We, as women, are traditionally paid only 80.5 percent of what most men make, a number that is even lower for women of color. Women’s benefits are calculated on their wages during their working years, and if their work is interrupted by family care, pregnancy or illness, they end up being worse off. Since benefits are calculated based on income, women are further disadvantaged. If that isn’t bad enough, there are currently more than $70 billion worth of cuts to the Social Security Disability Insurance, or SSDI, on the table and very little organized opposition against them from a broad base. We ignore this not only at our own peril, but also at that of our community.
I lost nine years of work over a bad diagnosis and a long recovery from spine surgery, and I am still trying to figure out how to adapt in order to get back to work on a regular basis, as I need many accommodations. My combination of disabilities (some invisible) is something that, according to the judge, called for a “sheltered work environment.” Work environments of this sort, allow for people with disabilities to be paid at a subminimum wage. Goodwill has been a big player in this sphere, paying their employees with disabilities as little as 22 cents an hour. The company is gradually phasing this out after huge backlash, though it is still legal under Section 14(c) of the federal Fair Labor Standards Act.
With proposals to have work or community engagement requirements attached to Medicaid, this is an even more frightening scenario, as the many people with serious illnesses have full-time jobs and are already doing what has to be done to take care of themselves. In addition, the minimum wage isn’t a living wage for most people, let alone those with the extra expenses that serious medical conditions entail, many of which aren’t covered by current benefits. Moreover, such requirements would effectively block access to necessary care for many, especially those on the streets who would not be able to navigate the accompanying bureaucratic nightmare.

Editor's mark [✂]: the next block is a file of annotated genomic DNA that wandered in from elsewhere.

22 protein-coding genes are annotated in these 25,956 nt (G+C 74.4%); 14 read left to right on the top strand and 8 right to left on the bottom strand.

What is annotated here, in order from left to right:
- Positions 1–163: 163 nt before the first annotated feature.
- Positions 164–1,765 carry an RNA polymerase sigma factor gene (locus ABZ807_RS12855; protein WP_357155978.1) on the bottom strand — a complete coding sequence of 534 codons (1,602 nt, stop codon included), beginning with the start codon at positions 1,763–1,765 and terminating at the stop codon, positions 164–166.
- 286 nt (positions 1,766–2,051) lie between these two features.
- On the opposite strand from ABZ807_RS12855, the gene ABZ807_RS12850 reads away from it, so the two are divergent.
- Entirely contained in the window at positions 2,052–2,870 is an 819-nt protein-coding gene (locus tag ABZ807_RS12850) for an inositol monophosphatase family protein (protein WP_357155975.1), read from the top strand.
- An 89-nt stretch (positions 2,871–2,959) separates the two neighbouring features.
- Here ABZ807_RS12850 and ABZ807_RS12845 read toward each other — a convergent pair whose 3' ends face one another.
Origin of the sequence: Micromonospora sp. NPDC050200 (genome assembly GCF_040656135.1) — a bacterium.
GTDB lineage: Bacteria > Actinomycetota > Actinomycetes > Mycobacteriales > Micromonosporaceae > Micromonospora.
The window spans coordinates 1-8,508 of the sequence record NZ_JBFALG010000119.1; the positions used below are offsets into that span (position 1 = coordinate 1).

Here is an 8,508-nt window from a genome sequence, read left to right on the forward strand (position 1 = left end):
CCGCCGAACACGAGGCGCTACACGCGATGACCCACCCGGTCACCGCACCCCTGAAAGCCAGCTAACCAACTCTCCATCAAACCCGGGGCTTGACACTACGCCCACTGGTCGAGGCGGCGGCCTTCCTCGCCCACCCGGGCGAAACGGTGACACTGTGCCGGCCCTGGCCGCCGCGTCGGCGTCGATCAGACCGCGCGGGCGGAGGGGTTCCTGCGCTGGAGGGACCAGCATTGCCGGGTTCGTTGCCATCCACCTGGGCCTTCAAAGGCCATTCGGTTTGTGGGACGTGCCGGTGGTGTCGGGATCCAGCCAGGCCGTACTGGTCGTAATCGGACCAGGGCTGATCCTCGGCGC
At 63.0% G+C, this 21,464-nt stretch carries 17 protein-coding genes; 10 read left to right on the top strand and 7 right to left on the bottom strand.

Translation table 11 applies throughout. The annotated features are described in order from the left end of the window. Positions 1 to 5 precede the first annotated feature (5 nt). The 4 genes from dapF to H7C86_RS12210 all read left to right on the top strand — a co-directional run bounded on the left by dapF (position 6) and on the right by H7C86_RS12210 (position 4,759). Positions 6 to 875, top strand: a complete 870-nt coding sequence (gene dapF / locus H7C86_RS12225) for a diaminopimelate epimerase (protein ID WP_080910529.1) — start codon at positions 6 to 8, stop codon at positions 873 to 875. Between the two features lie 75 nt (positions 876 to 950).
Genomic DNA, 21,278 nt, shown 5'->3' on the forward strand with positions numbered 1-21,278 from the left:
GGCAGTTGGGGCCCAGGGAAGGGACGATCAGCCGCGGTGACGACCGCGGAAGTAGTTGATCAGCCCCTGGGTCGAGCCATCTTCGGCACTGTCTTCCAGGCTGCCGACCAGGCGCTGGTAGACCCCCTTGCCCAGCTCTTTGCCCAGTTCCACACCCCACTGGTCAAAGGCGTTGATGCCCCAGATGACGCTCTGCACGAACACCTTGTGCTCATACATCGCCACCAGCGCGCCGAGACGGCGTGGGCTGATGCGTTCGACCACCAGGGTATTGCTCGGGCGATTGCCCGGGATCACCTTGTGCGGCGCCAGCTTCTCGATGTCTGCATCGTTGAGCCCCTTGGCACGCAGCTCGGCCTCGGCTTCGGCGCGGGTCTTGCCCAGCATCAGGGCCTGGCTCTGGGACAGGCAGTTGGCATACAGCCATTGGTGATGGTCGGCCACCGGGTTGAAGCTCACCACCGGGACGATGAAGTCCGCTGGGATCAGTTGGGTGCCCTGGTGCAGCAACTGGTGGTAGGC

We need to stand together against federal attacks on the social safety net, as well as the very real threats they pose in our community.
I speak of this because people with disabilities are under attack right now, as the dominant rhetoric from all major parties is that SSDI is not part of Social Security’s core mission and therefore often overlooked when we speak of cuts to Social Security. This makes these programs more susceptible to cuts without the same political consequences they would have if they were recognized as having the same importance as the Social Security retirement income, and very few people seem to want to talk about it.
As women, we are all aware of what being on the receiving end of discrimination is like, but still, it is easy to lose sight of issues that are often covered up or don’t receive as much media attention. When someone speaks up, it’s up to us not only to listen, but to hear and to act. Let’s not leave anyone behind.
Mary Behm-Steinberg is an activist and artist who is running for Berkeley City Council’s District 1 seat.